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    ...even for medical users (see Gonzales v. Raich, supra, 545 U.S. 1, 26-29; United States v. Oakland Cannabis Buyers’ Cooperative, supra, 532 U.S. 483, 491-495). Instead of attempting the impossible, as we shall explain, California’s voters merely exempted medical users and their primary careg......
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    ...21 C.F.R. § 1308.11; u.s. const. art. VI, cl. 2. 2; Gonzales v. Raich, 545 U.S. 1, 27, 29 (2005); U.S. v. Oakland Cannabis Buyers’ Coop., 532 U.S. 483, 491 (2001); In re JJ206, LLC, 120 U.S.P.Q.2d at 1571; In re Brown, 119 U.S.P.Q.2d at 1352). 12 Supra notes 7-11. 13 See In re JJ206, LLC, d......
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    ...Oregon and the THCF Medical Clinic rather than from some other source."). (220) See United States v. Oakland Cannabis Buyers' Coop., 532 U.S. 483, 491 (2001) (noting that "for purposes of the Controlled Substances Act, marijuana has 'no currently accepted medical use' at all"......
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    ...1086 (N.D. Cal. 1998), rev'd sub nom. United States v. Oakland Cannabis Buyers' Coop., 190 F.3d 1109 (9th Cir. 1999) (per curiam), rev'd, 532 U.S. 483 (2001). For a discussion of this case and its history on appeal, see infra text accompanying notes 72-76, 187-93. (22) Compassionate Use Act......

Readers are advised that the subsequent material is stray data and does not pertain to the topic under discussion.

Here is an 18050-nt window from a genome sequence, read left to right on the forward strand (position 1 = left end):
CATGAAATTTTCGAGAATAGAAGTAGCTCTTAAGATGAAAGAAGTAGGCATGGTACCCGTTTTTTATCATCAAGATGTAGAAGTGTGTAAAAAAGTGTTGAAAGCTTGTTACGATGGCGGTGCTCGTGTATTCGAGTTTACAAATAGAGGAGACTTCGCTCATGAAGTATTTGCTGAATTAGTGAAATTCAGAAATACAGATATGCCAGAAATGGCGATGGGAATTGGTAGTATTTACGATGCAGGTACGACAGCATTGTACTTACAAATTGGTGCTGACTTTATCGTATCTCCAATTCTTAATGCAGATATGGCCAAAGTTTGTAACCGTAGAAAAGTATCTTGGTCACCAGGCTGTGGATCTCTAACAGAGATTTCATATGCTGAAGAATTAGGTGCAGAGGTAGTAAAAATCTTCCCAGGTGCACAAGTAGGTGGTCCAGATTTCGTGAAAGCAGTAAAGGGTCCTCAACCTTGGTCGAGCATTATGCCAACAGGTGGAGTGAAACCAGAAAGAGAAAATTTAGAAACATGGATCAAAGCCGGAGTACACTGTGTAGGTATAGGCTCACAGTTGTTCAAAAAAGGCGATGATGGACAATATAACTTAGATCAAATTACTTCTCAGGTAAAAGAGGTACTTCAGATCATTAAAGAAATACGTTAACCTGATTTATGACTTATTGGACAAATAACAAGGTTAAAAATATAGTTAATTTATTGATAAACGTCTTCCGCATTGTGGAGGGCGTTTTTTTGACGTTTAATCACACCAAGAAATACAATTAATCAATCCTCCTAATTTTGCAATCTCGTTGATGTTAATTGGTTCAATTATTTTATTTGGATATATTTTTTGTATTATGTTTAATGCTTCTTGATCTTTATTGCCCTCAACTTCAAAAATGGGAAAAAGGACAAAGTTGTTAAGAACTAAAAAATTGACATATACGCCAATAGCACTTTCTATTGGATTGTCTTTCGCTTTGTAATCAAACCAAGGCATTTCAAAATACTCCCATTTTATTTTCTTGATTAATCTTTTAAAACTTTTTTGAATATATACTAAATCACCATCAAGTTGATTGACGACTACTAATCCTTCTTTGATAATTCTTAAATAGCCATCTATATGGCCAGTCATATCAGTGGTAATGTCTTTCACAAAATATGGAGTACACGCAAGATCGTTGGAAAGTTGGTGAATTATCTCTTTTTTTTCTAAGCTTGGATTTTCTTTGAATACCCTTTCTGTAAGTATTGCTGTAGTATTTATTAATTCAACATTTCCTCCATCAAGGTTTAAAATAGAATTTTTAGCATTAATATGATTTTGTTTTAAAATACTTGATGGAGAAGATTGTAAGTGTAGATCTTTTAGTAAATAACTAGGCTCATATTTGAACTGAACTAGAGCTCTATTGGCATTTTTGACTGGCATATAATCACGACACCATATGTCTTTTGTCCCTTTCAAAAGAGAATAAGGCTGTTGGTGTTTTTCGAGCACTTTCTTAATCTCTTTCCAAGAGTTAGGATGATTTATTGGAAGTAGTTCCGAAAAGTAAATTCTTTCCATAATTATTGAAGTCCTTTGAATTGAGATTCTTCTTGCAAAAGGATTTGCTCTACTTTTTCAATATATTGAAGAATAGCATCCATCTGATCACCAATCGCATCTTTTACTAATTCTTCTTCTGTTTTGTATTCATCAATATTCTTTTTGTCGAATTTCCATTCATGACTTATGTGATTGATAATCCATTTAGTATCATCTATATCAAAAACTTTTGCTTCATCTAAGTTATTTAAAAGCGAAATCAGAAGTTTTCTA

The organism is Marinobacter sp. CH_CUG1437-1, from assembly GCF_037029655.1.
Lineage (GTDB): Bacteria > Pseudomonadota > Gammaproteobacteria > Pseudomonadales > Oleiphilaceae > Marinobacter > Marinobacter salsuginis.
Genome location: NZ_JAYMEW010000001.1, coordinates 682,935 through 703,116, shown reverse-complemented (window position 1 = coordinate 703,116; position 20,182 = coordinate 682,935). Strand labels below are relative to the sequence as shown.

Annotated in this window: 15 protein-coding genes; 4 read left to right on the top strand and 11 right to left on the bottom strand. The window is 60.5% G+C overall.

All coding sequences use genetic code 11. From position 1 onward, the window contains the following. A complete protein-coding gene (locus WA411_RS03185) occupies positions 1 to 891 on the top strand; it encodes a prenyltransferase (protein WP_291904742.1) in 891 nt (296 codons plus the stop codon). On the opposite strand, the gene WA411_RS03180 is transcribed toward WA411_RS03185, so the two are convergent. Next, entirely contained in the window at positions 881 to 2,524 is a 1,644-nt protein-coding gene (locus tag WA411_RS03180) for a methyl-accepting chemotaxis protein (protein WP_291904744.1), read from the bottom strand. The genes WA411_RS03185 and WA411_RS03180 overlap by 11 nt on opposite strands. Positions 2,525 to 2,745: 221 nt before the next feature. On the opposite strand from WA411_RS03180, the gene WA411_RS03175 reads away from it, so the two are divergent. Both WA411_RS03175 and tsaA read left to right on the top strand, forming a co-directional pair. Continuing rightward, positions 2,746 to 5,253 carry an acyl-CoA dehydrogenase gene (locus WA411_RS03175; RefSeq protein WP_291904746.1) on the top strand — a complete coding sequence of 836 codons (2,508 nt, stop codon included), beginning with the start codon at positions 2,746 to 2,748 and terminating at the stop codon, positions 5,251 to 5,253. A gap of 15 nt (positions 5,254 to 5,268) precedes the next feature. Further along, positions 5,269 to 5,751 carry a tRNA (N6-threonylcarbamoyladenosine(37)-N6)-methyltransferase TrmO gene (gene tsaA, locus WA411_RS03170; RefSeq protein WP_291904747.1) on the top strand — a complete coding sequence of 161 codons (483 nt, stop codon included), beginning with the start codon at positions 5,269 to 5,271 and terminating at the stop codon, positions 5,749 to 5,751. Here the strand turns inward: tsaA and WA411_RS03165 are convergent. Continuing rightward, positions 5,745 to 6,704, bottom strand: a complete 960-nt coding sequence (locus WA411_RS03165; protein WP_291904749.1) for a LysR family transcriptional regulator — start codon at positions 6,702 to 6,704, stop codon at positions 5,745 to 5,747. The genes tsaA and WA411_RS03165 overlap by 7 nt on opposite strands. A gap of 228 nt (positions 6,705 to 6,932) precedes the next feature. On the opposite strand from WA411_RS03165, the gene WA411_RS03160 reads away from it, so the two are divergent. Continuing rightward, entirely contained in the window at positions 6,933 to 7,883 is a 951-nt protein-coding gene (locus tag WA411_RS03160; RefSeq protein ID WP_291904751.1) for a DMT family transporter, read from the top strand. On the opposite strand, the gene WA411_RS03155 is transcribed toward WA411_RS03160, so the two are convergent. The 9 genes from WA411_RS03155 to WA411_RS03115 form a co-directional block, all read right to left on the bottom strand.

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    ...Title II focused on the distribution channels and was silent regarding defenses. Id. at 4569. [10] The Nat'l Org. for the Reform of Marijuana Laws (NORML) v. Bell, 488 F. Supp. 123, 126 (D. D.C. 1980). [11] H.R. REP. NO. 91-1444, at 4567. [12] Id. [13] The Controlled Substances Act, 21......
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    ...known as the Compassionate Use Act of 1996. Tr. 395-96; see also United States v. Oakland Cannabis Buyers' Cooperative (``OCBC''), 532 U.S. 483, Respondent's Application and Contentions Respondent is a Professor in the Department of Plant, Soil and Insect Sciences at the University of Massa......